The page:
Monday, February 14, 2011

Startup Stage: Buying Stuff and Independent Contractors

Part 3 in a series in Startup Stages

So you think the purchasing of products and services from is straight forward?  While generally true of the former, the hiring of services, particularly that favorite of all startups, the independent contractor, can expose the startup to significant liability.  Let's take a look at the issues surrounding third party purchases by the startup.

Purchasing by the Business of Products and Services from Third Parties
Once a business entity exists, the founders need to shift the purchasing of supplies, equipment, and services from their personal accounts to the business, in order to take advantage of the limited liability benefit.  Keep in mind that goods and services paid for by the founders (i.e. via personal credit card) do not automatically belong to the business.  They must be transferred in.  The easiest way to do this is via some form of expense reimbursement policy.

Still assuming no employees at this stage, three additional compliance issues must be met:
  • Ensuring that independent contractors (if any) are not de-facto employees under Federal or state work rules.  Just because your service provider is willing to be an independent contractor, does not necessarily make it so.  The government has a say in this.  (For more details, see my post.)
  • For tax purposes, properly classifying inventory, depreciable assets, and expense items
  • Obtaining a state resale certificate in order to avoid paying sales tax on items purchased for resale
In terms of risk management, overhead necessarily increases and involves:
  • Executing independent contractor agreements with contractors
  • Filing/issuance of IRS 1099-MISC and California EDD DE-542 forms or your state's equivalent (if independent contractors)
  • Setting up a business checking account
  • Creating accounting controls with respect to purchasing, expense reimbursement, and payables to reduce the risk of fraud and monitor cash burn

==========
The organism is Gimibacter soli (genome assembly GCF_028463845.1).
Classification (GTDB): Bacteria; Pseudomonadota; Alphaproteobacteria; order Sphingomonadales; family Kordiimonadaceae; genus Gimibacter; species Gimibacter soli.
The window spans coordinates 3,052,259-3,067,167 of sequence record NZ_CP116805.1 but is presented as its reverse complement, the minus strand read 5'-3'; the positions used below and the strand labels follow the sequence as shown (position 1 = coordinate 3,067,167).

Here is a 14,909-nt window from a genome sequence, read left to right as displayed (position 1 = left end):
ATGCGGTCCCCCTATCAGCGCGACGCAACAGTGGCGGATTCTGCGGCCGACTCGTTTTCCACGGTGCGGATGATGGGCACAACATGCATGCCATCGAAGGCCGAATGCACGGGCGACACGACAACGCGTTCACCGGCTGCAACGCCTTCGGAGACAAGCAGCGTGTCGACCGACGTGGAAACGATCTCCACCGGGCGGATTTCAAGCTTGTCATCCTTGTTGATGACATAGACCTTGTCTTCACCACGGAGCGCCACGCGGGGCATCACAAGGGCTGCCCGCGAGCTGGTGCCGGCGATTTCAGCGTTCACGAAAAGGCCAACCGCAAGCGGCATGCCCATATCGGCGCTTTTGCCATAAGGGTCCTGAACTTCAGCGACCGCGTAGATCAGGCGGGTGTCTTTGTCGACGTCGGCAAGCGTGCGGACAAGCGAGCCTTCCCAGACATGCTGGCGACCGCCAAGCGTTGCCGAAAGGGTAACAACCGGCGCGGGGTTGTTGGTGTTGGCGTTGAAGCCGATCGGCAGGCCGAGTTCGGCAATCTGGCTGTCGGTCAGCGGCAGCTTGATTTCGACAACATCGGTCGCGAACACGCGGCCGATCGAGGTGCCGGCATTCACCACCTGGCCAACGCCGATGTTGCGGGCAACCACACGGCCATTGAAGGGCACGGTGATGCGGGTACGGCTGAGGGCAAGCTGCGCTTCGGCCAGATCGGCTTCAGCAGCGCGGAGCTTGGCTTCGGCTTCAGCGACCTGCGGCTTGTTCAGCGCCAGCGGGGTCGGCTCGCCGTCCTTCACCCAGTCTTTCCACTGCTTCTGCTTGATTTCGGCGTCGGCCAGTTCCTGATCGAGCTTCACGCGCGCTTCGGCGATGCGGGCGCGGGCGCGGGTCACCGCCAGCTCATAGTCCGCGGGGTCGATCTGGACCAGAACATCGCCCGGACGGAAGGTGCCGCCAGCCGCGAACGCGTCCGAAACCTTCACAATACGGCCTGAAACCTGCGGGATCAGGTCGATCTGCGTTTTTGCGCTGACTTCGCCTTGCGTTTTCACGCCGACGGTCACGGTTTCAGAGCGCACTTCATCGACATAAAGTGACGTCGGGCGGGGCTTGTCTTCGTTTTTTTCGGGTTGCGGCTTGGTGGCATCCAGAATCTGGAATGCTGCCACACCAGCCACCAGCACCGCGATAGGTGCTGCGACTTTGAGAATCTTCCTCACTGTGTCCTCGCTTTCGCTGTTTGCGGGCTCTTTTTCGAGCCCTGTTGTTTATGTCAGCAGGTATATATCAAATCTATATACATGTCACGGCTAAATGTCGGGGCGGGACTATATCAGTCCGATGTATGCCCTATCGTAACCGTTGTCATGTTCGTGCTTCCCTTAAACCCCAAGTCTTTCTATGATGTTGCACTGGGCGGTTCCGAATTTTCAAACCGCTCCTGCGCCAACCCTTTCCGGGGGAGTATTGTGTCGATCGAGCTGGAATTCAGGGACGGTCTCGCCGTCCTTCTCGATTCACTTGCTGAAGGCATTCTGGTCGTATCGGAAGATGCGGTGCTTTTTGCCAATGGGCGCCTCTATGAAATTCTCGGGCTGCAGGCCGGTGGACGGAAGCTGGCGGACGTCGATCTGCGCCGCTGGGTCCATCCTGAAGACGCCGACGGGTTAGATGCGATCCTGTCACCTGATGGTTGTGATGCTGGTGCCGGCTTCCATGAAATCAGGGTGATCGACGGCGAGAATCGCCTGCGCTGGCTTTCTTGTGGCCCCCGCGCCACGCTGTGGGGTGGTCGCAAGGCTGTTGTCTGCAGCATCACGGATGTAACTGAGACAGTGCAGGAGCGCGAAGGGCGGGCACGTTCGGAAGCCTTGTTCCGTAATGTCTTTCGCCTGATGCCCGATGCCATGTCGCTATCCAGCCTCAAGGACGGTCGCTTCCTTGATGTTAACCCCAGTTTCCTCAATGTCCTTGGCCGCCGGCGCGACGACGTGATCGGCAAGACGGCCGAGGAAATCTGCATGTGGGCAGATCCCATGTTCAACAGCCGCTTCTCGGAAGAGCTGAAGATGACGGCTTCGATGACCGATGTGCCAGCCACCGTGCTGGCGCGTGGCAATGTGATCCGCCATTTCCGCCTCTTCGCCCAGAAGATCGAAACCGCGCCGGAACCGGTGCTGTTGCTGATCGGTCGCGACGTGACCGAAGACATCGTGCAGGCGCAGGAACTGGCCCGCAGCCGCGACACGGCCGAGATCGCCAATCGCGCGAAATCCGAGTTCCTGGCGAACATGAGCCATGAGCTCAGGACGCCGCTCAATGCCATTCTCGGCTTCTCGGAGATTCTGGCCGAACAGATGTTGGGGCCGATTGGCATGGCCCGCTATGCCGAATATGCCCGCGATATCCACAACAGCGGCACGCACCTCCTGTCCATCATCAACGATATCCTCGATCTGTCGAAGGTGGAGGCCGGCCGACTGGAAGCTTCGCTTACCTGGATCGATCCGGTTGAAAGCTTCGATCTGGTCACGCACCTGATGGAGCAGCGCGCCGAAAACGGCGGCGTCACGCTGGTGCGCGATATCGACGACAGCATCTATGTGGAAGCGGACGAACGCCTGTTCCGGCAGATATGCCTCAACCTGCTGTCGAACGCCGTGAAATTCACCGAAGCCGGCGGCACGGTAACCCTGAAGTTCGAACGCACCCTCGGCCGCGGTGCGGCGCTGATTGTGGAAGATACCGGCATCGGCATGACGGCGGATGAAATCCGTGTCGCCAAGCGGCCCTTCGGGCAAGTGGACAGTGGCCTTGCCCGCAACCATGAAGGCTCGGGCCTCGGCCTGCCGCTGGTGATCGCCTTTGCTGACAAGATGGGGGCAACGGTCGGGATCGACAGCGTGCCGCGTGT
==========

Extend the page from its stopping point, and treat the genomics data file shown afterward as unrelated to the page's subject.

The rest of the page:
• Establishing purchasing terms & conditions
  • Obtaining personal property and casualty insurance (if there is a high value to inventory or capital assets)
  • Protecting intellectual property (see last post)
For the hiring of services, a well written independent contractor agreement is key. At a minimum, it should (a) define contractor status, (b) assign to the business any intellectual property the contractor creates, (c) spell out contractor responsibility for withholding taxes and insurance, and (d) define the financial terms of the relationship.

Personal property insurance may not make sense unless the startup has expensive capital assets or a high value of inventory (both of which the startup should ideally avoid by outsourcing or building to order).The same goes for establishing purchasing terms and conditions (“T’s and C’s”), although unlike insurance, this costs almost nothing to set up. Having your own set of purchasing T’s and C’s will ensure that you are not inadvertently agreeing to the vendor’s T’s and C’s.

Next post:  The BIG Risk Trigger:  Hiring.

Related posts in this series:
The "Nitty Gritty" of Startup Formation
Intellectual Property Creation and Startups

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